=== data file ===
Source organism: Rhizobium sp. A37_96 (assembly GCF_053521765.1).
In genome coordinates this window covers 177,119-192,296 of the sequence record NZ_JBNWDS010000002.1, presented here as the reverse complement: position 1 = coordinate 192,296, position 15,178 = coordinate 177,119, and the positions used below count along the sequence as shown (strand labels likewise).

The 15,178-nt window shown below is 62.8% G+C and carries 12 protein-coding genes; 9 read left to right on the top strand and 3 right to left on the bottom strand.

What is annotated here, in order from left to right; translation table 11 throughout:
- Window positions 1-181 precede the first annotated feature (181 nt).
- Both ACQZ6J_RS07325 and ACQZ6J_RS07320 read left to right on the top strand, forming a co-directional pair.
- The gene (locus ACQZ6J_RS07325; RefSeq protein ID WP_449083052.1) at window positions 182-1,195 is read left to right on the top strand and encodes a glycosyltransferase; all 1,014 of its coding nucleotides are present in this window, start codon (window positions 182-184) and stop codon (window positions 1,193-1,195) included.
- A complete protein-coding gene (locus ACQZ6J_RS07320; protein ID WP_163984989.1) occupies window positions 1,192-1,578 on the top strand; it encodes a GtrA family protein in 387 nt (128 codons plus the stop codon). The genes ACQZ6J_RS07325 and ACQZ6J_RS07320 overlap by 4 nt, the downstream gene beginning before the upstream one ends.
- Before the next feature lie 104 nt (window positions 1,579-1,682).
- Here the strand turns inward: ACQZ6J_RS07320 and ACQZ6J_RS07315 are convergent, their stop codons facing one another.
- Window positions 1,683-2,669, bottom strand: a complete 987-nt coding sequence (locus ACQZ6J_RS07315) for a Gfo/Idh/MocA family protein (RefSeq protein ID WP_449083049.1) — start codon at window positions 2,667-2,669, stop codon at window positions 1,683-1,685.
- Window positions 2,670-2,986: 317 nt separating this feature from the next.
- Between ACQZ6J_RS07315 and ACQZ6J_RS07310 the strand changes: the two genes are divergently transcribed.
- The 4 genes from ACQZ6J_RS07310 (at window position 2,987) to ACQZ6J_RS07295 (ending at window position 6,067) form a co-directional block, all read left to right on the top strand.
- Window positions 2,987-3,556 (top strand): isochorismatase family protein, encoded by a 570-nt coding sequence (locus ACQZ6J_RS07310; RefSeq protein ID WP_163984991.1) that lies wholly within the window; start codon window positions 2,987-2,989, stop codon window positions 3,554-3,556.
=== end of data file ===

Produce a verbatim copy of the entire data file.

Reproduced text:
Source organism: Rhizobium sp. A37_96 (assembly GCF_053521765.1).
In genome coordinates this window covers 177,119-192,296 of the sequence record NZ_JBNWDS010000002.1, presented here as the reverse complement: position 1 = coordinate 192,296, position 15,178 = coordinate 177,119, and the positions used below count along the sequence as shown (strand labels likewise).

The 15,178-nt window shown below is 62.8% G+C and carries 12 protein-coding genes; 9 read left to right on the top strand and 3 right to left on the bottom strand.

What is annotated here, in order from left to right; translation table 11 throughout:
- Window positions 1-181 precede the first annotated feature (181 nt).
- Both ACQZ6J_RS07325 and ACQZ6J_RS07320 read left to right on the top strand, forming a co-directional pair.
- The gene (locus ACQZ6J_RS07325; RefSeq protein ID WP_449083052.1) at window positions 182-1,195 is read left to right on the top strand and encodes a glycosyltransferase; all 1,014 of its coding nucleotides are present in this window, start codon (window positions 182-184) and stop codon (window positions 1,193-1,195) included.
- A complete protein-coding gene (locus ACQZ6J_RS07320; protein ID WP_163984989.1) occupies window positions 1,192-1,578 on the top strand; it encodes a GtrA family protein in 387 nt (128 codons plus the stop codon). The genes ACQZ6J_RS07325 and ACQZ6J_RS07320 overlap by 4 nt, the downstream gene beginning before the upstream one ends.
- Before the next feature lie 104 nt (window positions 1,579-1,682).
- Here the strand turns inward: ACQZ6J_RS07320 and ACQZ6J_RS07315 are convergent, their stop codons facing one another.
- Window positions 1,683-2,669, bottom strand: a complete 987-nt coding sequence (locus ACQZ6J_RS07315) for a Gfo/Idh/MocA family protein (RefSeq protein ID WP_449083049.1) — start codon at window positions 2,667-2,669, stop codon at window positions 1,683-1,685.
- Window positions 2,670-2,986: 317 nt separating this feature from the next.
- Between ACQZ6J_RS07315 and ACQZ6J_RS07310 the strand changes: the two genes are divergently transcribed.
- The 4 genes from ACQZ6J_RS07310 (at window position 2,987) to ACQZ6J_RS07295 (ending at window position 6,067) form a co-directional block, all read left to right on the top strand.
- Window positions 2,987-3,556 (top strand): isochorismatase family protein, encoded by a 570-nt coding sequence (locus ACQZ6J_RS07310; RefSeq protein ID WP_163984991.1) that lies wholly within the window; start codon window positions 2,987-2,989, stop codon window positions 3,554-3,556.